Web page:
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When being positive is unhelpful

Updated: Oct 20

As the furlough scheme comes to an end, many UK companies are implementing job cuts and restructures. Even for those fortunate enough to remain in employment, the future is still uncertain. Many leaders are telling us that right now keeping their teams - and themselves - motivated is their biggest concern:

“It’s hard work staying positive”
“When I’m feeling down, I still need to buoy up the team”
“It’s as if people in my team can’t see the bigger picture – or don’t want to”
“It’s hard to tell them things they don’t want to hear”
“I feel caught in the middle; I know the messages coming down from the top are overly positive – I don’t know how honest I should be with my team”

Our last blog described the Stockdale Paradox – an acceptance of the current reality and at the same time an unwavering faith, in the end, the positive outcome – but these comments show what a difficult balancing act it is.


Staying positive is our go-to response in a crisis and it is a good short-term coping mechanism. But being relentlessly upbeat when the facts and data are telling us we will be living with the virus for some time denies the reality of it. The unintended consequence for organisations is a culture of ‘toxic positivity’ where a spin is put on everything and negative feelings are suppressed or invalidated, leaving people feeling alienated and isolated.


It may sound counterintuitive but being upfront about the challenges ahead can actually help to build resilience in the team. A recent study by the ADP Research Institute provides a compelling argument as to why “sugar-coating reality is not good for anyone.” The global study found that whilst 97% of workers had experienced at least one COVID-related change in the workplace (such as more or fewer work hours, a shift to virtual working, layoffs and furloughs), those who experienced five or more changes were over 13 times more likely to describe themselves as Highly Resilient.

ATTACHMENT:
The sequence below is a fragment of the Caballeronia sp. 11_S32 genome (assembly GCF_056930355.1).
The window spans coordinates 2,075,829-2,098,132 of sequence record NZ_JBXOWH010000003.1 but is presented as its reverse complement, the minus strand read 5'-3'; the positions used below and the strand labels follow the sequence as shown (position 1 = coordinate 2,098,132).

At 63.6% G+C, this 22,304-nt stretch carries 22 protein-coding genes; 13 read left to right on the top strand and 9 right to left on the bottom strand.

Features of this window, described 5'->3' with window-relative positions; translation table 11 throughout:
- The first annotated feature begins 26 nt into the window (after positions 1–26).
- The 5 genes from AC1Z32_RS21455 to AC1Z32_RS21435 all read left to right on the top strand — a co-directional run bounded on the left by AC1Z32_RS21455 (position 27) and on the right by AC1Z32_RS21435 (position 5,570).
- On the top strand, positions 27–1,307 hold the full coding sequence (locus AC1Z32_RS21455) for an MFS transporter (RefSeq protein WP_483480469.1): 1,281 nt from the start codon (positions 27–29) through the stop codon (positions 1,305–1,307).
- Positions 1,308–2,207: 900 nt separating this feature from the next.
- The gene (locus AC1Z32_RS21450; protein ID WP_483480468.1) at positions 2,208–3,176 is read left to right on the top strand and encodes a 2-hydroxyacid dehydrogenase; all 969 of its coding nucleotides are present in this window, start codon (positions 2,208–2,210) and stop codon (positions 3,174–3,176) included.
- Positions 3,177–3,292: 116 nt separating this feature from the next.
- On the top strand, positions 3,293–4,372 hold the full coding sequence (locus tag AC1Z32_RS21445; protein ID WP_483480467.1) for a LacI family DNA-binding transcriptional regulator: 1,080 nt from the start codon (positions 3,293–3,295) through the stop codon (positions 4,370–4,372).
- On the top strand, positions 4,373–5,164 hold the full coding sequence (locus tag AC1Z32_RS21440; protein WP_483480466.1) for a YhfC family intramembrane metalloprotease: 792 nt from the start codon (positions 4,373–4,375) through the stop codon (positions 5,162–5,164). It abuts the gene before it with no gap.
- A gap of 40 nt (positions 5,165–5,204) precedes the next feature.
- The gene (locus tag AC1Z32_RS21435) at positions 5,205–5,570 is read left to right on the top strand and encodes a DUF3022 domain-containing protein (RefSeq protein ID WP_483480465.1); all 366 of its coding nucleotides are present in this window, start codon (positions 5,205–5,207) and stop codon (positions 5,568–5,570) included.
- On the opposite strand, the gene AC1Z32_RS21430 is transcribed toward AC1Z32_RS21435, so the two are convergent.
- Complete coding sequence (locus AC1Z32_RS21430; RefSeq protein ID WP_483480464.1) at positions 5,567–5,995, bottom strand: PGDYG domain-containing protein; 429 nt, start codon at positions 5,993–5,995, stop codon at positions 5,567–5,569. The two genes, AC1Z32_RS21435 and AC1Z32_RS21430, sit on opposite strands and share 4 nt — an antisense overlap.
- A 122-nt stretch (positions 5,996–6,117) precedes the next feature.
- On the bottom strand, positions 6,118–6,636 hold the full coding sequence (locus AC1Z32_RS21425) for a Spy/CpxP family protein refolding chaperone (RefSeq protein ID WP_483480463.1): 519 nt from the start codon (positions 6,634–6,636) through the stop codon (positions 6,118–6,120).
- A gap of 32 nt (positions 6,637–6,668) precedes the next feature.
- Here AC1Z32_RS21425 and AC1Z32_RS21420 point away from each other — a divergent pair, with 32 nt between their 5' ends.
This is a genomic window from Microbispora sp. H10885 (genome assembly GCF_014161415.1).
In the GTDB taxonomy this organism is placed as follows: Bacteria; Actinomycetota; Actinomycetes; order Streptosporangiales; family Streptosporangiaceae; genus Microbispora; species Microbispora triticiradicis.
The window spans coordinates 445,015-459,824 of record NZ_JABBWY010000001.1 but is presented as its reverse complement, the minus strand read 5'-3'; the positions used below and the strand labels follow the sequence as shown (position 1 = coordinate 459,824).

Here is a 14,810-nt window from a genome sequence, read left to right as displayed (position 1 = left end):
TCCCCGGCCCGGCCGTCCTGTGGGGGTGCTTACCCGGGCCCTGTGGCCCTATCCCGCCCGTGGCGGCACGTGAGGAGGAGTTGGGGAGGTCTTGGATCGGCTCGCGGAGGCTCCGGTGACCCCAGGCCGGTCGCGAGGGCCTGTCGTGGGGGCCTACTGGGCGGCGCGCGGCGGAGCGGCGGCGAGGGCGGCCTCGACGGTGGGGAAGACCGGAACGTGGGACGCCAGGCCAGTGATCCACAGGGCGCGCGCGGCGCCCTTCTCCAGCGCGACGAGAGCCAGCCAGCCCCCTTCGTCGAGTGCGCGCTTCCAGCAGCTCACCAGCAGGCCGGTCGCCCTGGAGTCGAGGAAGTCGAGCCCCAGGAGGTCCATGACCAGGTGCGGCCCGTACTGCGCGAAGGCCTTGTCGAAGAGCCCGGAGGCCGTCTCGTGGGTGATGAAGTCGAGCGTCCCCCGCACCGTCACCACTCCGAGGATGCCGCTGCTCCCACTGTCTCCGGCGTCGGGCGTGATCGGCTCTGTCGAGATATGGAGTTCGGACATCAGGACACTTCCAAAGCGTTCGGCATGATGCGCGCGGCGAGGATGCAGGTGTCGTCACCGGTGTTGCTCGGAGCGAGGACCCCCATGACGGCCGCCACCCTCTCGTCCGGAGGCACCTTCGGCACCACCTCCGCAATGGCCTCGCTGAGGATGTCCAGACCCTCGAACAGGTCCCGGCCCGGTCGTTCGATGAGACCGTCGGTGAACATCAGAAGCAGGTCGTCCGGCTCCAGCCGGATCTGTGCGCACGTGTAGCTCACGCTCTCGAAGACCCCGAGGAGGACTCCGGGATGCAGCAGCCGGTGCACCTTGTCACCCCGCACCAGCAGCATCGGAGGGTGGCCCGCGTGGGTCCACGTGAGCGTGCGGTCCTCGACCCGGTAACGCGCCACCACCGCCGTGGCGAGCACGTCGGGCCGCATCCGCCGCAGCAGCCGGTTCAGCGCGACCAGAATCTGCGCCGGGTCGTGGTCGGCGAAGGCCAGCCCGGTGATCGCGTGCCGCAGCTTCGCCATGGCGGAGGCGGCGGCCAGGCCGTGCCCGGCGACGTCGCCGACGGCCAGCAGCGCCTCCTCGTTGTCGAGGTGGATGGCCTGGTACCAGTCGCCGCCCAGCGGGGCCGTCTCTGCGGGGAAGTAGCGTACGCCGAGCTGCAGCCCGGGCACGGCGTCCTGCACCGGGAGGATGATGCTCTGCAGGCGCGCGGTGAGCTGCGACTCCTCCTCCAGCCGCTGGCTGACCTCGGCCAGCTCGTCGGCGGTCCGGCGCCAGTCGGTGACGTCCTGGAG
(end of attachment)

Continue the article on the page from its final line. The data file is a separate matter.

So, as a leader, how do you strike the right balance in what you say and do? Critical for motivating and inspiring others in a crisis is the behaviour of building confidence. The foundation level for this behaviour is to be self-assured, decisive and, crucially, acknowledge the reality of the obstacles and difficulties facing the team. Building on this, leaders can lift it to a higher level by showing their belief and optimism in the team’s future success, giving specific examples of the strengths and capabilities that will help the team prevail and making statements of hope. However, leaders who skip straight to the ‘yes we can’ messages without talking about the harsh realities will come across as insincere and overly optimistic, and risk losing the trust of their team.


For many, communicating positive messages comes easily but it’s more of a struggle to give the messages that people might not want to hear. Here are four things that can help:


  1. Describe what’s happening using objective, neutral language, facts and evidence

  2. Give space for people to voice their fears - and acknowledge your own

  3. Focus on what’s known and controllable and put short term, achievable goals in place

  4. Like the virus, emotions are highly infectious, so ensure you are feeling resilient before sharing difficult news with the team.


If you’d like to hear more about how Lift is helping leaders keep their teams motivated through the crisis, do get in touch.


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